Newspaper cutting ‘Bulbs on Tiree’, 1956, about plans to create a bulb-growing industry on the island. Written by Dr Alex F.R. Nisbet of the West of Scotland Agricultural College and published in the Weekly Scotsman, Wed. August 1, 1956.
Cutting about Lady Frances Balfour (nee Campbell), the Duke of Argyll’s sister, from an article titled ‘World of Women’ from an unknown newspaper published in around 1917. Lady Frances was at the forefront of women’s rights and the suffragist movement.
Two copies of ‘The Dolphin and Gazette – the journal of the Imperial Merchant Service Guild’, July and October 1921. The July copy has “Mary Ann Lamont” handwritten on the cover. From the belongings of the Lamont/MacKenzie family of Harbour, Coales.
The Scots Magazine, June 1965, with an article about Tiree and its people ‘Island of Prosperous Crofters’ by Campbell K Finlay. Includes photographs of Scarinish Harbour: A D Brown, Tobermory (merchant to Tiree); Margaret Brown, Vaul; Malcolm M MacLean, Salum; A H MacPhail, Clachan; A G H Bruton, Lodge Hotel; Travee; coastal cliffs; croft house, Scarinish; Parkhouse, Balephetrish; L J MacFadyen, Kenovay; J L MacInnes, Salum; W MacPhee, gamekeeper; Balephetrish road. Also mentioned in text: Walter Hume, the Reef & An Fhaodhail, primary schools, boarded-out children, island house, sheep, bulb-growing, cottars, income, crofters’ war, snipe shooting, tourism, fishing.
Scanned copy of a newspaper eulogy of Dr Catherine Brown (1900 – c.1985) titled ‘The doctor whose name lives on in Agyll school annals’ from (presumably) the Oban Times. Although Catherine was born in Bunessan, Mull, her Baptist minister father Alexander Brown, was originally from Mannal, Tiree, and she was “as much at home too in the Isle of Tiree”.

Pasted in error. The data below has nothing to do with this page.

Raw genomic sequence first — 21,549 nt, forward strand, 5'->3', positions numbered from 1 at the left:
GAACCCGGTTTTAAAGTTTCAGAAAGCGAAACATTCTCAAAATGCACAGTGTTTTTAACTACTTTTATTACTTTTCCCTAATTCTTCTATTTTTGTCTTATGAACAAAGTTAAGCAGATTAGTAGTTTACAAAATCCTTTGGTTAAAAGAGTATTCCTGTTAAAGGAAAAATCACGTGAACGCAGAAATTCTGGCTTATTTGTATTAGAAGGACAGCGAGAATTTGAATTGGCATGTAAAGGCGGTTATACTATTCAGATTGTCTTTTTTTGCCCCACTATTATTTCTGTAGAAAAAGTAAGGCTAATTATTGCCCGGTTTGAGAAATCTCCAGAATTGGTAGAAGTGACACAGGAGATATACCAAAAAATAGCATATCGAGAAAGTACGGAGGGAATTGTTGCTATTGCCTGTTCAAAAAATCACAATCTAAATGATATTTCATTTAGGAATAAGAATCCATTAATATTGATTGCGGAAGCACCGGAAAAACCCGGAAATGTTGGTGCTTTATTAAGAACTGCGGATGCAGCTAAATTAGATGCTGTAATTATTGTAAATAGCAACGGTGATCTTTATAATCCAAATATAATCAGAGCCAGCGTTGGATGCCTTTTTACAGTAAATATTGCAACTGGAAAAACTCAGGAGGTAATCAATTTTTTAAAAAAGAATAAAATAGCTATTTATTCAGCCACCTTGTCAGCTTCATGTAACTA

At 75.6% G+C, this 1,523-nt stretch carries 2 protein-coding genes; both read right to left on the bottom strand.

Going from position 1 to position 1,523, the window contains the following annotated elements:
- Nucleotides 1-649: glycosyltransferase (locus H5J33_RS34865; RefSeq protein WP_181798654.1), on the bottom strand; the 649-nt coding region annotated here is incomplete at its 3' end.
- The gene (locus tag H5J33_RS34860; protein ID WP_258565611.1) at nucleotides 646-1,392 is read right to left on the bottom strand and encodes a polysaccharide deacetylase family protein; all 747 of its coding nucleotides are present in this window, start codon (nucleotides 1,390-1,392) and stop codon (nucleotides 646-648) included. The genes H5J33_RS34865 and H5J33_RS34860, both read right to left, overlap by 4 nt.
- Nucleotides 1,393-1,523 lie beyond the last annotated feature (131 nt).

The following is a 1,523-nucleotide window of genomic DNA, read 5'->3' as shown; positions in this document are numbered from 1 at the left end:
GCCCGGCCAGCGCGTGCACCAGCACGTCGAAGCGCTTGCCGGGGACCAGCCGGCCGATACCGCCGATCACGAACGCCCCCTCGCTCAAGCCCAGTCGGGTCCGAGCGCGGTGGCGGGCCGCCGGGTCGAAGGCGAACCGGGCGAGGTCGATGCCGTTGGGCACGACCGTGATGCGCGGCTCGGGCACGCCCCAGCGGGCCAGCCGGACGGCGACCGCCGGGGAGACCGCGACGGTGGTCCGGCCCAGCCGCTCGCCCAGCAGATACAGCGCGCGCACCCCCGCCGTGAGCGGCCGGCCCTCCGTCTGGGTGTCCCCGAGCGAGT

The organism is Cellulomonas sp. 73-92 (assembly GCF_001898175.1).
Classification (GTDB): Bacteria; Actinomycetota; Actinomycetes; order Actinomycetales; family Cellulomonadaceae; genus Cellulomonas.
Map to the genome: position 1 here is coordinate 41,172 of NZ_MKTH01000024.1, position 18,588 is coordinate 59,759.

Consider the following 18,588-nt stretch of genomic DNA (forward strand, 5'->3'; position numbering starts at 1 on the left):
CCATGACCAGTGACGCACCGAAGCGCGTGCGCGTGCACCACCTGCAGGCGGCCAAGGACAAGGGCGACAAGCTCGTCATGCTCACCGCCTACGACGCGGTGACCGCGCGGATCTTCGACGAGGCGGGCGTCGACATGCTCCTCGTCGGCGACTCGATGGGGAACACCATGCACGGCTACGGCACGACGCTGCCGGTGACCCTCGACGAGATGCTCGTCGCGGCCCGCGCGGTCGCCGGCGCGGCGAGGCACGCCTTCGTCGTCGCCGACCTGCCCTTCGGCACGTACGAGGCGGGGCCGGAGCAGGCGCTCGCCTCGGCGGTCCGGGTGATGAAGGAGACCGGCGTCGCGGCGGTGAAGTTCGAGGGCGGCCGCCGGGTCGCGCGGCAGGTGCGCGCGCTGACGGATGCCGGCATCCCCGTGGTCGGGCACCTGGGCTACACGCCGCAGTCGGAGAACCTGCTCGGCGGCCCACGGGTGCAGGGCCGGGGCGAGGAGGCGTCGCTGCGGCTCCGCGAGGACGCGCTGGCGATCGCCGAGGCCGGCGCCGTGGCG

Handwritten transcript of a newspaper article about the drowning of a crew of 10 men from Tiree in 1841. Inverness Courier, 15 December 1841.
“Melancholy Accident, Small Isles, Nov. 30th
We are sorry to learn from the Island of Tyree of the loss of a boat consisting of a crew of ten men, that fished for cod on a certain bank at a considerable distance from the land. On her returning towards the shore, she was overtaken by a strong gale fron the S.W., and after buffetting against the mountainous waves and using every human exertion to make out the land for a considerable time, a sudden squall coming on, she filled and all on board met a watery grave. They left families and numerous friends to regret their loss.”
Obituary for Major John Campbell (1921-2015), owner of the schooner ‘Oceana‘, which ran aground and broke up on the Baugh end of Crossapol Beach in 1949 under mysterious circumstances. Major Campbell survived shellfire and swamps as he advanced through Italy with Popski’s Private Army during WWII.